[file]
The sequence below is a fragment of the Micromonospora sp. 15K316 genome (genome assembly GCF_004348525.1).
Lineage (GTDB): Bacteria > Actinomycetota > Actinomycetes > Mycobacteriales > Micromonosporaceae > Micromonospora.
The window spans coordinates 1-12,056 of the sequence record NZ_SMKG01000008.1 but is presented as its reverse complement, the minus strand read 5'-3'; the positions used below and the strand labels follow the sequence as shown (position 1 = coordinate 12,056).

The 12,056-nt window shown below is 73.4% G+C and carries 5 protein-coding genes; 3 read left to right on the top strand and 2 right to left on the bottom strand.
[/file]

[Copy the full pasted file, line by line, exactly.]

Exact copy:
The sequence below is a fragment of the Micromonospora sp. 15K316 genome (genome assembly GCF_004348525.1).
Lineage (GTDB): Bacteria > Actinomycetota > Actinomycetes > Mycobacteriales > Micromonosporaceae > Micromonospora.
The window spans coordinates 1-12,056 of the sequence record NZ_SMKG01000008.1 but is presented as its reverse complement, the minus strand read 5'-3'; the positions used below and the strand labels follow the sequence as shown (position 1 = coordinate 12,056).

The 12,056-nt window shown below is 73.4% G+C and carries 5 protein-coding genes; 3 read left to right on the top strand and 2 right to left on the bottom strand.